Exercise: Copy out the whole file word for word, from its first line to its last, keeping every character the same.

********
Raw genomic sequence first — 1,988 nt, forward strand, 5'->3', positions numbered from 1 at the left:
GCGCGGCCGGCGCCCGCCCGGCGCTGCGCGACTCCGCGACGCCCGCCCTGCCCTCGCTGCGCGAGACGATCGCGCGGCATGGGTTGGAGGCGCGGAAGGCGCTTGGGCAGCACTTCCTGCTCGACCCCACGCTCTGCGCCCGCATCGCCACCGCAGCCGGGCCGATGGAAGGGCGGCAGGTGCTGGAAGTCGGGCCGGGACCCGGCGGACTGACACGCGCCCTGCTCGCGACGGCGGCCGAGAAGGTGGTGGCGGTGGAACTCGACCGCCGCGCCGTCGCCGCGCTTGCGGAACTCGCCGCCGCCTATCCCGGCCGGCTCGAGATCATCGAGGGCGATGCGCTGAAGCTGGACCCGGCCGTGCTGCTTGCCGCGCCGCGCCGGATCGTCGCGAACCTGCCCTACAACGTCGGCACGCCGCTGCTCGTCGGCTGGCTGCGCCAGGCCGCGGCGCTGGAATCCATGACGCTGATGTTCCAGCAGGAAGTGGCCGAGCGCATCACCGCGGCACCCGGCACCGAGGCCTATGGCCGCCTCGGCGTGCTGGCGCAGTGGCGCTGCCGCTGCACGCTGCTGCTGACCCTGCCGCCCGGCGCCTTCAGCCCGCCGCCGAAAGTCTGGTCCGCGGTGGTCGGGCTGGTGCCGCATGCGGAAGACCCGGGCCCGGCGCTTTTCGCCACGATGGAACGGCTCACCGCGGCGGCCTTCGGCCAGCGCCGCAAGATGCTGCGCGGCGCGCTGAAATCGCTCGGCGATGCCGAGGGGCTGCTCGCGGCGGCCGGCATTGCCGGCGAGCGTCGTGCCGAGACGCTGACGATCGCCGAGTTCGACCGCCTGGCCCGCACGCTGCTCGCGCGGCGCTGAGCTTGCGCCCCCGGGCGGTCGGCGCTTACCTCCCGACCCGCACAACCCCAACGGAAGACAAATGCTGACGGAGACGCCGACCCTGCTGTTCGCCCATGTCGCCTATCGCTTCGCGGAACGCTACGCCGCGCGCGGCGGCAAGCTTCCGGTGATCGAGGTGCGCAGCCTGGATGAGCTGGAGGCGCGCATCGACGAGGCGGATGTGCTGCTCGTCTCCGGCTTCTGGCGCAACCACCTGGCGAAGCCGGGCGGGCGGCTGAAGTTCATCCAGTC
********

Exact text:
Raw genomic sequence first — 1,988 nt, forward strand, 5'->3', positions numbered from 1 at the left:
GCGCGGCCGGCGCCCGCCCGGCGCTGCGCGACTCCGCGACGCCCGCCCTGCCCTCGCTGCGCGAGACGATCGCGCGGCATGGGTTGGAGGCGCGGAAGGCGCTTGGGCAGCACTTCCTGCTCGACCCCACGCTCTGCGCCCGCATCGCCACCGCAGCCGGGCCGATGGAAGGGCGGCAGGTGCTGGAAGTCGGGCCGGGACCCGGCGGACTGACACGCGCCCTGCTCGCGACGGCGGCCGAGAAGGTGGTGGCGGTGGAACTCGACCGCCGCGCCGTCGCCGCGCTTGCGGAACTCGCCGCCGCCTATCCCGGCCGGCTCGAGATCATCGAGGGCGATGCGCTGAAGCTGGACCCGGCCGTGCTGCTTGCCGCGCCGCGCCGGATCGTCGCGAACCTGCCCTACAACGTCGGCACGCCGCTGCTCGTCGGCTGGCTGCGCCAGGCCGCGGCGCTGGAATCCATGACGCTGATGTTCCAGCAGGAAGTGGCCGAGCGCATCACCGCGGCACCCGGCACCGAGGCCTATGGCCGCCTCGGCGTGCTGGCGCAGTGGCGCTGCCGCTGCACGCTGCTGCTGACCCTGCCGCCCGGCGCCTTCAGCCCGCCGCCGAAAGTCTGGTCCGCGGTGGTCGGGCTGGTGCCGCATGCGGAAGACCCGGGCCCGGCGCTTTTCGCCACGATGGAACGGCTCACCGCGGCGGCCTTCGGCCAGCGCCGCAAGATGCTGCGCGGCGCGCTGAAATCGCTCGGCGATGCCGAGGGGCTGCTCGCGGCGGCCGGCATTGCCGGCGAGCGTCGTGCCGAGACGCTGACGATCGCCGAGTTCGACCGCCTGGCCCGCACGCTGCTCGCGCGGCGCTGAGCTTGCGCCCCCGGGCGGTCGGCGCTTACCTCCCGACCCGCACAACCCCAACGGAAGACAAATGCTGACGGAGACGCCGACCCTGCTGTTCGCCCATGTCGCCTATCGCTTCGCGGAACGCTACGCCGCGCGCGGCGGCAAGCTTCCGGTGATCGAGGTGCGCAGCCTGGATGAGCTGGAGGCGCGCATCGACGAGGCGGATGTGCTGCTCGTCTCCGGCTTCTGGCGCAACCACCTGGCGAAGCCGGGCGGGCGGCTGAAGTTCATCCAGTC